Using Blacklists to Catch Malware Communications Using ntopng

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A category list is a control mechanism used to label traffic according to a category. In nDPI, the traffic classification engine on top of which ntop applications are built, there are various categories including (but not limited to)

  • mining
  • malware
  • advertisement
  • file sharing
  • video streaming

A blacklist is a list of IP addresses or symbolic domain names, that is used to label malicious traffic. These lists are often computed using honeypots, that in essence are hosts or services deployed on a network (usually the Internet) that are easy to break-in and that when used/attacked they act as a modern litmus paper for spotting attackers and intruders.

Blacklists usually contain public IP addresses/domain names as they are used to “anticipate problems”: this because if an IP address has been put on a blacklist, such host did something bad so some hosts on the Internet, and thus when we see traffic for such host, we need to be careful as probably we’re under attack/scan. Please note that blacklists and honeypots can also be deployed on private networks: for instance you can keep a range of unassigned IP addresses in your network and add them to a blacklist, to spot internal hosts that are scanning your LAN via lateral movements.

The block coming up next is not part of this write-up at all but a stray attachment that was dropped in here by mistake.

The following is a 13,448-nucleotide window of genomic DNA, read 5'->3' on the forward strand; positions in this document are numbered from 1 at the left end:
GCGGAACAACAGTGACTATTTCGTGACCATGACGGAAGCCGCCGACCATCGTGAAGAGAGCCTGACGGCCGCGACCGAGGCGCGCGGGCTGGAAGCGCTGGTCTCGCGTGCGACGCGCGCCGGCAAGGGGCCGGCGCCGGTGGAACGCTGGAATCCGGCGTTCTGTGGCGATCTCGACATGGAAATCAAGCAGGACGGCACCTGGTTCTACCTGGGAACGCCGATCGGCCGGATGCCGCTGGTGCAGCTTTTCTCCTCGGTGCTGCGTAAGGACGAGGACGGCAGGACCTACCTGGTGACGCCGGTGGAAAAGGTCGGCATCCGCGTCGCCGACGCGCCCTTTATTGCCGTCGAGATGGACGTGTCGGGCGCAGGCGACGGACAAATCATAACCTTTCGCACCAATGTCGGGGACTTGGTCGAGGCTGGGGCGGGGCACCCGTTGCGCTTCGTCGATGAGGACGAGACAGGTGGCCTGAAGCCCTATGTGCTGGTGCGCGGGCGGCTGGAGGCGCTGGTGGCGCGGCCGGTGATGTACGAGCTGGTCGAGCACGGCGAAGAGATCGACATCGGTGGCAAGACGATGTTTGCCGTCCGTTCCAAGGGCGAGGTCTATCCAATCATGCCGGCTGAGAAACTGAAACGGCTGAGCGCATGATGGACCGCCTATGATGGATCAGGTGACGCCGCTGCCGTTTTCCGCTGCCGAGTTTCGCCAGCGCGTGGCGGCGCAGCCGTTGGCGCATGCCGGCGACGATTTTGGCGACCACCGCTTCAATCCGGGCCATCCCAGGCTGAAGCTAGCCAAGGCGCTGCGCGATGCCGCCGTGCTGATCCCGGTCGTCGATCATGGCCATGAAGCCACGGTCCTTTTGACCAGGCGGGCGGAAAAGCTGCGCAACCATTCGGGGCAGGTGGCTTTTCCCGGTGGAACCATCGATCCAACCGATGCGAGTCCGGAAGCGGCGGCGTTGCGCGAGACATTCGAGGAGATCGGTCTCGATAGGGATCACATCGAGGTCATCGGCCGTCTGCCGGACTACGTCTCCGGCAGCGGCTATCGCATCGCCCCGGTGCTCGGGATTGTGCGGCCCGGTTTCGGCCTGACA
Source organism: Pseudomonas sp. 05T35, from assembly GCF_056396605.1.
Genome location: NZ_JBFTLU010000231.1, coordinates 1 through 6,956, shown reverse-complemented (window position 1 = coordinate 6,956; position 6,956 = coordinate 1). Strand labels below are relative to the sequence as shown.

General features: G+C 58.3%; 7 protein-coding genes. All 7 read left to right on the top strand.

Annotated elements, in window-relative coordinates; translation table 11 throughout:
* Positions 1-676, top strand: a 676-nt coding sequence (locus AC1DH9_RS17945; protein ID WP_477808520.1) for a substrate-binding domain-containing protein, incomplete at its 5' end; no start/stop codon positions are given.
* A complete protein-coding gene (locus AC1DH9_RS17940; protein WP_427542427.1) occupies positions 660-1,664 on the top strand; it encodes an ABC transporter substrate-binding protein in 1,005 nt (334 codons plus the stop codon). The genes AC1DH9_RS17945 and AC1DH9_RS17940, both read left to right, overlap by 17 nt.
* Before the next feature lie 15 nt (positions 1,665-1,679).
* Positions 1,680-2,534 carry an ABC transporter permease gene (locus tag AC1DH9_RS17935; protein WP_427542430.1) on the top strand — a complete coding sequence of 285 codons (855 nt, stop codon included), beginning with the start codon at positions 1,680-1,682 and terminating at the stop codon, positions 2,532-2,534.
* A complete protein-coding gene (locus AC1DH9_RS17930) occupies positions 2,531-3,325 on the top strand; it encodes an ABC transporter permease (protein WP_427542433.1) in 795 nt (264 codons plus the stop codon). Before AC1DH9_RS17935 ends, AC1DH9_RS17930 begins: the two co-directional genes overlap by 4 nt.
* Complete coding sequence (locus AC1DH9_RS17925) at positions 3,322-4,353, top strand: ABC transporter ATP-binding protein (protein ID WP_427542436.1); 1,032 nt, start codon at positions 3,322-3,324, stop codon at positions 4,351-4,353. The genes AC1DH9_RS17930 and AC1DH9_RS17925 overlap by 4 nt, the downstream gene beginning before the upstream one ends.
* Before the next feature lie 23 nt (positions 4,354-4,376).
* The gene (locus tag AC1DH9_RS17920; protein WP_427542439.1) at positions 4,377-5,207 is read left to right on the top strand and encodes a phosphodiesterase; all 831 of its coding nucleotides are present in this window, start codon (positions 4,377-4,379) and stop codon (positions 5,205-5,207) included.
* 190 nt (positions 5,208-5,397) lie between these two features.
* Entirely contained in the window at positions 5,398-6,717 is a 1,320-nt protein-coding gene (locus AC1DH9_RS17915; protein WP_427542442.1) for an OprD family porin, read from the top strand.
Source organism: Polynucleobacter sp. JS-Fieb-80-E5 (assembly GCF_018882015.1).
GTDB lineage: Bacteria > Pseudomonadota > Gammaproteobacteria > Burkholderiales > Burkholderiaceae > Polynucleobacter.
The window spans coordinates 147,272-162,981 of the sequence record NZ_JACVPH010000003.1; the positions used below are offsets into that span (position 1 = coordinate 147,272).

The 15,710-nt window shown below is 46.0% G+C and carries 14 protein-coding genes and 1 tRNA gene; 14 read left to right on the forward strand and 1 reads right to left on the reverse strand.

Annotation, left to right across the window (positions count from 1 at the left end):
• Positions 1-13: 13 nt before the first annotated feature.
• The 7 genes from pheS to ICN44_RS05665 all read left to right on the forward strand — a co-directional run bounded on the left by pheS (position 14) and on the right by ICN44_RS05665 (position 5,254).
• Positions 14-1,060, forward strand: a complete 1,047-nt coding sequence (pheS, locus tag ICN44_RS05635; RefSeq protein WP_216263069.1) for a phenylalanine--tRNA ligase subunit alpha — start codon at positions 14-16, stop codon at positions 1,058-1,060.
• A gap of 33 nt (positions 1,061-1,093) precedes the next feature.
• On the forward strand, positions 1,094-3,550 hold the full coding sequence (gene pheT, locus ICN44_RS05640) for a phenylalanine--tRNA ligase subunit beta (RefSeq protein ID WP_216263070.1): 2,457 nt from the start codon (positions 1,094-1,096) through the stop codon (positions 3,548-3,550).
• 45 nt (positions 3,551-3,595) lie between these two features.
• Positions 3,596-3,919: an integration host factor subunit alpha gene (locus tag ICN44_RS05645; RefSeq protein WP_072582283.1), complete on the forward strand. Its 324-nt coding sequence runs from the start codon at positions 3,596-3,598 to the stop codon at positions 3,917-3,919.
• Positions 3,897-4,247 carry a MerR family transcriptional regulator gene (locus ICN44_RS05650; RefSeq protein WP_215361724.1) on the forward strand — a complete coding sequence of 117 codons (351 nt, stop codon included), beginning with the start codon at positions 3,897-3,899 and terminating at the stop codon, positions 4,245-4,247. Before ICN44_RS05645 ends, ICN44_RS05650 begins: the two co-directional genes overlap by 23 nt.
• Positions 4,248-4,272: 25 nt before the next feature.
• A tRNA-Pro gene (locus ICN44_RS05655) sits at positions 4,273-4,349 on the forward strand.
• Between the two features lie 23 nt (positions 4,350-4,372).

In ntopng you can specify what blacklists to use using the blacklist menu from the left sidebar.

ntopng comes with various high-quality built-in blacklists that are periodically refreshed by ntopng. In fact it is very important to:

  • Refresh blacklists periodically as outdated information can lead to false positives.
  • Use high-quality blacklists as they are constantly updated by professionals.

As said above, you can create your own blacklist and upload it into ntopng. All you need to do is to go to /usr/share/ntopng/httpdocs/misc/lists/custom and create a custom configuration file such as


that instructs ntopng to daily download the custom blacklist from https://blacklist.local/myblacklist.csv that contains the IP addresses (one per line) that are supposed to be malware (or honeypots).

Whenever ntopng sees a flow that involves a host in a malware list, an alert is generated

for such host, that can trigger an an action using the recipients/endpoint mechanism.

If you want to read more about blacklists in ntopng, please refer to the user’s guide.

Enjoy !